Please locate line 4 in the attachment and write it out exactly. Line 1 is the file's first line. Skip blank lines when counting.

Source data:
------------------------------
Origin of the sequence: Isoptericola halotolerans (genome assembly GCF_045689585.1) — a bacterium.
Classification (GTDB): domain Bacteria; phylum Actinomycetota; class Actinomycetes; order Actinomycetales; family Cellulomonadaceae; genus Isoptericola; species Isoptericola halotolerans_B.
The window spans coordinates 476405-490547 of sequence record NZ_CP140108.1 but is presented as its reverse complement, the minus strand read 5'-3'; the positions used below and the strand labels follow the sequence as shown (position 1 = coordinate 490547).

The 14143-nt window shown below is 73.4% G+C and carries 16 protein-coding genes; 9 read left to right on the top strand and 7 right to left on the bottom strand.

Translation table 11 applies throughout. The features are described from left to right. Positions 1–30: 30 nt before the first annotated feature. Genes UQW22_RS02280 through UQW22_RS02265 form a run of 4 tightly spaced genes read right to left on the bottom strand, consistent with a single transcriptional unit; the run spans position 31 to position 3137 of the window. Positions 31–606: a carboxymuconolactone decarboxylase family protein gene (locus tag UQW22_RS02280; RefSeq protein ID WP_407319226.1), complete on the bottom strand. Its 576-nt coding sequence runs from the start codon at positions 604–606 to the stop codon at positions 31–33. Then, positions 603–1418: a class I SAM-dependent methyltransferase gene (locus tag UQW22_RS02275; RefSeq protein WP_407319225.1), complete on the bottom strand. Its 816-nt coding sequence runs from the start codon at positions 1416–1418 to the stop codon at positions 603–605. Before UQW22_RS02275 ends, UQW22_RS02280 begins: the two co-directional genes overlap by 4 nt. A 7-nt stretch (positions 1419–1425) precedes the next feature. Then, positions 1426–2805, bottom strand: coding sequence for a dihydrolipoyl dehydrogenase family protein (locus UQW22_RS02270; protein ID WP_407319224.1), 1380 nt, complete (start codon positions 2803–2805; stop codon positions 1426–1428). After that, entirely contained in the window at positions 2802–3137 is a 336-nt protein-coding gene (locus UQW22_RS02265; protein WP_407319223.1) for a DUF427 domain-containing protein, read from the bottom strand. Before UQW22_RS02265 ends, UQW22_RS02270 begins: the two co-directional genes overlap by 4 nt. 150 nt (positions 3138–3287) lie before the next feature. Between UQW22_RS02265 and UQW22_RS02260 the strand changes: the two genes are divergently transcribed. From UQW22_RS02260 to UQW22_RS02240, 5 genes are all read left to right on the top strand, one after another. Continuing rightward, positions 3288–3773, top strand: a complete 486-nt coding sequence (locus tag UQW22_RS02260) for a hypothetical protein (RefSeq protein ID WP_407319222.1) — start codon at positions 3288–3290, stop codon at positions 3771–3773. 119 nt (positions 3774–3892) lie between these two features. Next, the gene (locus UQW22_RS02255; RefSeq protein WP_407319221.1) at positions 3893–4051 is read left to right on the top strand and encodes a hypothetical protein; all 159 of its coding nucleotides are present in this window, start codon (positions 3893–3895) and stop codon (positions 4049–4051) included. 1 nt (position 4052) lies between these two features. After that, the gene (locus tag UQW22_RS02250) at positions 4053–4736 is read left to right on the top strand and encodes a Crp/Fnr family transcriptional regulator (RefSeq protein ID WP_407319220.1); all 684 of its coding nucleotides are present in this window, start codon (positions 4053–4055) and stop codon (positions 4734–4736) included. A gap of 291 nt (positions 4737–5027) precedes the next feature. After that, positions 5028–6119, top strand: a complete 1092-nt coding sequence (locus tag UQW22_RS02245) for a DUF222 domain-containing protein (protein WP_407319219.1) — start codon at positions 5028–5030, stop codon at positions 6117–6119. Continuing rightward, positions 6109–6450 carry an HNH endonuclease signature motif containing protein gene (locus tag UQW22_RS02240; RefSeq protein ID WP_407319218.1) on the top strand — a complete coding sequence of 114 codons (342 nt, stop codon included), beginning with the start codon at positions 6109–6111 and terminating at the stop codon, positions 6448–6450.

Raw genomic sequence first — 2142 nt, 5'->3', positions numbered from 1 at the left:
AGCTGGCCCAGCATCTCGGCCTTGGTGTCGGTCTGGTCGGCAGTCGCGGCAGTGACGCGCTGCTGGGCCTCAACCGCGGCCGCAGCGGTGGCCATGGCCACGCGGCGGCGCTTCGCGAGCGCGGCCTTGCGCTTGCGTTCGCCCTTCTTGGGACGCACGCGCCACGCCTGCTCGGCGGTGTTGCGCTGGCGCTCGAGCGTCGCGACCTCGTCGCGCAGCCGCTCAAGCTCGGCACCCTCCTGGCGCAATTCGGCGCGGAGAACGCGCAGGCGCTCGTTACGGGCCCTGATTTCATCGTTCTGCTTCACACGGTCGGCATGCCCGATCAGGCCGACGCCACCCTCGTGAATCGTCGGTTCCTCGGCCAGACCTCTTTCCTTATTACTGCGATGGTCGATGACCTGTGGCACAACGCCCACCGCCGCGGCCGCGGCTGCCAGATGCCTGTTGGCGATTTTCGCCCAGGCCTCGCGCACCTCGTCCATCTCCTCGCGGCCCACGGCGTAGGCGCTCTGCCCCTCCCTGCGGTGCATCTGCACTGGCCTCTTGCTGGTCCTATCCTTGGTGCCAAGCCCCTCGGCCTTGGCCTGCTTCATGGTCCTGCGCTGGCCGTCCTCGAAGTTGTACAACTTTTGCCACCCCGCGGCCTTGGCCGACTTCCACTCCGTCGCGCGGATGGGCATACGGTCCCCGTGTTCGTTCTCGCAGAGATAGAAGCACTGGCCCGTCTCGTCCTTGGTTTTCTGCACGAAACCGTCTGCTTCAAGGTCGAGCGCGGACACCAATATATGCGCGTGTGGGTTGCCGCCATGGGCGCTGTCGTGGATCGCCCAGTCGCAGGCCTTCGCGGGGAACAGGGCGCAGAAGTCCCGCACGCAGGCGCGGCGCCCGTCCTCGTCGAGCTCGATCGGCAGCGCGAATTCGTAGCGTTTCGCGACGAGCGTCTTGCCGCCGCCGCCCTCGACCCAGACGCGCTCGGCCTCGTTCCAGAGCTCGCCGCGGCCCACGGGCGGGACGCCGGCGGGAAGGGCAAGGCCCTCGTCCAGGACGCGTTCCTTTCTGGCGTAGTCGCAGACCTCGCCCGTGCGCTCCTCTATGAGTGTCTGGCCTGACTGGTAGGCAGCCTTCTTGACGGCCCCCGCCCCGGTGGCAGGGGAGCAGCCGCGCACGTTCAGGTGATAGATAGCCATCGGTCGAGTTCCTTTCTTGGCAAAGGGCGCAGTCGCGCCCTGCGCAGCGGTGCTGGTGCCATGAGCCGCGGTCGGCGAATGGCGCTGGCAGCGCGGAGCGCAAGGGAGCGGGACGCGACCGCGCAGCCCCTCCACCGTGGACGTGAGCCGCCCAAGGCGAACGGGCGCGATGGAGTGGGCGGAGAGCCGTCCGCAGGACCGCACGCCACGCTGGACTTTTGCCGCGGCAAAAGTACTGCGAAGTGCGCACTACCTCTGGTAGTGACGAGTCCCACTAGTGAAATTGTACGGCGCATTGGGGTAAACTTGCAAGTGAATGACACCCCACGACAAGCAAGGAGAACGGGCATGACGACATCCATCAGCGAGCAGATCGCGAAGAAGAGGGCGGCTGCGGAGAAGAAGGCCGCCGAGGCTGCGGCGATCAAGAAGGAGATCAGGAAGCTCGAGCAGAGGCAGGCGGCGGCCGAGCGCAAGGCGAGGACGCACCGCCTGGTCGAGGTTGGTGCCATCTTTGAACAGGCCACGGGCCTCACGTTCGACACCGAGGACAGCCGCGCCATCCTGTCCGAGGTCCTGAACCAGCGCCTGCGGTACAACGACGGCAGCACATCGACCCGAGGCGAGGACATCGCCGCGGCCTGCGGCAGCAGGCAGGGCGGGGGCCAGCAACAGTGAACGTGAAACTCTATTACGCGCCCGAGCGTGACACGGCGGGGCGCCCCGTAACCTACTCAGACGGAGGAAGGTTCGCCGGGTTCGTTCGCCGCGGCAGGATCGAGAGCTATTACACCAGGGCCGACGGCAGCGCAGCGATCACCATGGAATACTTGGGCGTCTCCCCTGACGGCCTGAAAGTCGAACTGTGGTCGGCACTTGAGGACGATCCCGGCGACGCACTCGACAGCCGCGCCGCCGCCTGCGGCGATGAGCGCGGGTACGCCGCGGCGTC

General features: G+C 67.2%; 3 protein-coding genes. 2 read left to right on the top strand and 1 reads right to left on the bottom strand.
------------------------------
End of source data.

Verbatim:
The 14143-nt window shown below is 73.4% G+C and carries 16 protein-coding genes; 9 read left to right on the top strand and 7 right to left on the bottom strand.